Alan Wake is a game about pushing back the forces of darkness and confronting a cosmic horror. Eventually you find yourself in the middle of a battle with reality warping entities and an insidious evil, but it takes its time to get there. Alan Wake builds slowly. You spend time getting to know Alan (flawed, damaged, and impulsive as he is), his wife Alice, the world they inhabit and the problems facing them.

Personal stakes are established before any of the supernatural stuff really takes off. A failing marriage, a creative roadblock, jealousy and resentment. Alan spends the first half of the game more preoccupied with finding his missing wife than really caring about the living shadows and horror novel tropes that seem determined to kill him. It’s rare for a game to take the time to ground the world before cranking up the spookiness.

When it does get spooky, though, Alan Wake isn’t afraid to wear its inspirations on its sleeves. Alan himself is a pastiche of several well-known authors, the most prominent among them being Stephen King (to the extent where King is quoted into the opening narration of the game). Nods are made to everything from Hitchcock’s Vertigo to the Evil Dead series. References both open and obscure are made to Twin Peaks (echoing the obsession Remedy had with the show in the Max Payne games), and you can sit and watch full episodes of an in-world analog to the Twilight Zone. It’s incredible.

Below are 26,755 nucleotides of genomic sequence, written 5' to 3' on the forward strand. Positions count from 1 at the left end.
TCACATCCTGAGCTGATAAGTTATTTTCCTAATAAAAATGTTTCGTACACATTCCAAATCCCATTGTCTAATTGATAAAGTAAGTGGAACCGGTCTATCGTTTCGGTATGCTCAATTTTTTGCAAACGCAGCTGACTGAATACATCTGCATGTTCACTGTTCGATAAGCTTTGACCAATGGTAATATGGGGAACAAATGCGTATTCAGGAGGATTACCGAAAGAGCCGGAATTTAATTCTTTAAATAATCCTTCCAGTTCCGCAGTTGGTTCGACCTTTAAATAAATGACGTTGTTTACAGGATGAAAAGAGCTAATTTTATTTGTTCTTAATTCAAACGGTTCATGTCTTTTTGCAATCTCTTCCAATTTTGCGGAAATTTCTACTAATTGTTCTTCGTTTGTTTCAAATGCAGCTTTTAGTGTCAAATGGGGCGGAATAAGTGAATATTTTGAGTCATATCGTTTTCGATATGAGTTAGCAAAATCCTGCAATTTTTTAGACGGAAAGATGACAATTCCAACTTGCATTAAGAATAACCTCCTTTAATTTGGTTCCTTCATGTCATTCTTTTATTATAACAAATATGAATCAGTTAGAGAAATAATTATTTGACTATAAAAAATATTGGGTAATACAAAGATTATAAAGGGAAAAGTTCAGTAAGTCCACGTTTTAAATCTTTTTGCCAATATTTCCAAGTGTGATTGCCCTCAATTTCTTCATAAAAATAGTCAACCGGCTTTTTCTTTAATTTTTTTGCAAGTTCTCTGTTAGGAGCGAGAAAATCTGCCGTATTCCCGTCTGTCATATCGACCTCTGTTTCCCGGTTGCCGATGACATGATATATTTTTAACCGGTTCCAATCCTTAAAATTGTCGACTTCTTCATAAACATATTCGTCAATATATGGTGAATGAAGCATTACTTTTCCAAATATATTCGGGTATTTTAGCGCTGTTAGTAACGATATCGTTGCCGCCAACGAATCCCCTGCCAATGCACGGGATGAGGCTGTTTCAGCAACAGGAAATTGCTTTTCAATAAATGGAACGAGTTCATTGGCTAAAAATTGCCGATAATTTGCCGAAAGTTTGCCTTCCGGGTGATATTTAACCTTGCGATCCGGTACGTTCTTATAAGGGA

And how can we not talk about the reason the game is about to be delisted – the music. Each piece was specifically chosen to evoke a specific mood and atmosphere. I would never have thought a single game would include Poe, Portishead, Barry Adamson, and Nick Cave. These are not Top 40 hits. This is not the track list of a summer blockbuster blaring out Sympathy for the Devil and Ballroom Blitz. These tracks were chosen with care and designed to compliment the narrative.

Fun fact – Poe’s Haunted is a sort of companion album to the novel House of Leaves, a story about an aloof creative with a rocky marriage becoming slowly obsessed with an insidious darkness consuming their home.